Long non-coding RNA profiling of human lymphoid progenitor cells reveals transcriptional divergence of B cell and T cell lineages

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Abstract

To elucidate the transcriptional 'landscape' that regulates human lymphoid commitment during postnatal life, we used RNA sequencing to assemble the long non-coding transcriptome across human bone marrow and thymic progenitor cells spanning the earliest stages of B lymphoid and T lymphoid specification. Over 3,000 genes encoding previously unknown long non-coding RNAs (lncRNAs) were revealed through the analysis of these rare populations. Lymphoid commitment was characterized by lncRNA expression patterns that were highly stage specific and were more lineage specific than those of protein-coding genes. Protein-coding genes co-expressed with neighboring lncRNA genes showed enrichment for ontologies related to lymphoid differentiation. The exquisite cell-type specificity of global lncRNA expression patterns independently revealed new developmental relationships among the earliest progenitor cells in the human bone marrow and thymus.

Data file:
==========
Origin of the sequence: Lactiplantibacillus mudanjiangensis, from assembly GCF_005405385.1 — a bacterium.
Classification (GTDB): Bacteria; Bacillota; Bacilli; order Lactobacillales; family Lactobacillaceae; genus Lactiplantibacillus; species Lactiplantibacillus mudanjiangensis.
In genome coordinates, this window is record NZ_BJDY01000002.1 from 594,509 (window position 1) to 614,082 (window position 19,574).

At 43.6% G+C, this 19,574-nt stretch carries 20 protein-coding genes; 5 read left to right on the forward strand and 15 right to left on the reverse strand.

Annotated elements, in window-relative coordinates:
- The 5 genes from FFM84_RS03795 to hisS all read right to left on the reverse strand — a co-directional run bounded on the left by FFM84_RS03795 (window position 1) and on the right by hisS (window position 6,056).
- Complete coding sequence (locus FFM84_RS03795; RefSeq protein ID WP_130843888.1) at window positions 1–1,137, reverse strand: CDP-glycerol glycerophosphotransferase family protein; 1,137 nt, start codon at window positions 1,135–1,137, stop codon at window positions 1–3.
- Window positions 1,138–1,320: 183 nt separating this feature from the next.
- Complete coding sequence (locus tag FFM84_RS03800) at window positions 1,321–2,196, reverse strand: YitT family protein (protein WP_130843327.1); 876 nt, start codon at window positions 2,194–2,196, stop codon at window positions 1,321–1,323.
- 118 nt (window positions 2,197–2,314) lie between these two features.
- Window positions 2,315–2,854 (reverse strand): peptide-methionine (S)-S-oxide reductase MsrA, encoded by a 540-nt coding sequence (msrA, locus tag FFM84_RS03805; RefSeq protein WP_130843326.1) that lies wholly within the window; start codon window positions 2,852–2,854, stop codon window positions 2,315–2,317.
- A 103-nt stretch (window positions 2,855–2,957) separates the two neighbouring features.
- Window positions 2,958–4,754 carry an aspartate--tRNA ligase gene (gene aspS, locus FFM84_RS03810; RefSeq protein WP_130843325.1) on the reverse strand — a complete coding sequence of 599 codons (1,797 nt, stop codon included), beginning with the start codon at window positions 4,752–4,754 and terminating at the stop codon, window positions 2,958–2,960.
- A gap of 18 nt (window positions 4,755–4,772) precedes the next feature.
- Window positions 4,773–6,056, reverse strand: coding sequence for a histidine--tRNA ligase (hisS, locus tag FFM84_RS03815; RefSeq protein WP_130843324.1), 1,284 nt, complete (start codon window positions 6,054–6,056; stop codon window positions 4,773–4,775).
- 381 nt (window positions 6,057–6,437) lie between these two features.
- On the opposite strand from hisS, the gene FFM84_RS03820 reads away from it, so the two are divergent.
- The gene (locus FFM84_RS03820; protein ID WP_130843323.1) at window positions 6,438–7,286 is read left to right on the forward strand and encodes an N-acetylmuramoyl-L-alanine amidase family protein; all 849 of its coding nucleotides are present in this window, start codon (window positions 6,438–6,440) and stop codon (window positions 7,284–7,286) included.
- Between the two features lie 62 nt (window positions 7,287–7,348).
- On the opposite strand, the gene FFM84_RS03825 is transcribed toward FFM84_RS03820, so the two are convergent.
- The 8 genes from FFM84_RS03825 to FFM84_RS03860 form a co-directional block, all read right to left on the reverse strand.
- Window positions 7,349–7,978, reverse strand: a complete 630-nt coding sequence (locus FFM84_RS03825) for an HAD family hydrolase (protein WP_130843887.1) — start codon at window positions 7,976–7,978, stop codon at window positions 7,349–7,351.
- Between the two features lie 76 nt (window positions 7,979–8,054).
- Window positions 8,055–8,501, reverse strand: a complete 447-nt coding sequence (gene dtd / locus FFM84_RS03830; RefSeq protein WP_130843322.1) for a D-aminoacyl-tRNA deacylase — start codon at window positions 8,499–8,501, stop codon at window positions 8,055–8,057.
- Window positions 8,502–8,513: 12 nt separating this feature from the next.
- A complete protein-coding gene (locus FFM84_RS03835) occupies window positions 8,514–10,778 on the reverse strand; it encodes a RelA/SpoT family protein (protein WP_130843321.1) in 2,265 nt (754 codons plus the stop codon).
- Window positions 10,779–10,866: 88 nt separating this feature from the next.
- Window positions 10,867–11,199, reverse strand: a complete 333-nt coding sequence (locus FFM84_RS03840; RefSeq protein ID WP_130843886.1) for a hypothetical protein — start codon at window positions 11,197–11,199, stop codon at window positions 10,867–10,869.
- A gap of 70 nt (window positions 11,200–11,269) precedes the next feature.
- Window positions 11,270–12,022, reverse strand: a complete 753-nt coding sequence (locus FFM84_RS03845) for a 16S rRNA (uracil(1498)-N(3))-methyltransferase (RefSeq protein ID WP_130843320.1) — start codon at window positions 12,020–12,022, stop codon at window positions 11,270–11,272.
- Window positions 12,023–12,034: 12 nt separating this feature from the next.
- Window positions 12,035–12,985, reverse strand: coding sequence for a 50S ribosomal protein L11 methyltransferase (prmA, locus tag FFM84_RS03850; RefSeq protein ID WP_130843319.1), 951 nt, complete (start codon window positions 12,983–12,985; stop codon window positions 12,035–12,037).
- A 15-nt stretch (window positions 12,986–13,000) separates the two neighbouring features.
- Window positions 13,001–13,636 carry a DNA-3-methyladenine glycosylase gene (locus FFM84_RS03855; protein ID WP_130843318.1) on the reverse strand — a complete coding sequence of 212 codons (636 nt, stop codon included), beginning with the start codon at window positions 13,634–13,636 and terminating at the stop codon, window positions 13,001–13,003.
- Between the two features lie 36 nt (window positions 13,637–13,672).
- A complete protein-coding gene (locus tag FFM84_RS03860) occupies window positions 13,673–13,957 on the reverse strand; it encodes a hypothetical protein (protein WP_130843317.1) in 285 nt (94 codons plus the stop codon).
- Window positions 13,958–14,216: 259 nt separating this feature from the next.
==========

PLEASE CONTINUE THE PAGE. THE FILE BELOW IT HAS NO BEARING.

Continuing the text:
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Figure 1: Human HSC and lymphoid progenitor cell transcriptomes are characterized by previously undescribed lncRNAs.
Figure 2: TSSs of lncRNAs show cell type–specific active chromatin profiles.
Figure 3: lncRNA genes are co-expressed with protein-coding genes whose products are involved in hematopoiesis and immunological function, during lymphoid differentiation.
Figure 4: Lymphoid commitment and differentiation are characterized by stage- and lineage-specific global expression patterns of lncRNAs.
Figure 5: Expression of lncRNA genes defines developmental relationships among progenitor cells in BM and thymus before complete lineage commitment, independently of the expression of protein-coding genes.
Figure 6: Identification of lineage- or differentiation stage–specific lncRNA gene–protein-coding gene co-expression modules.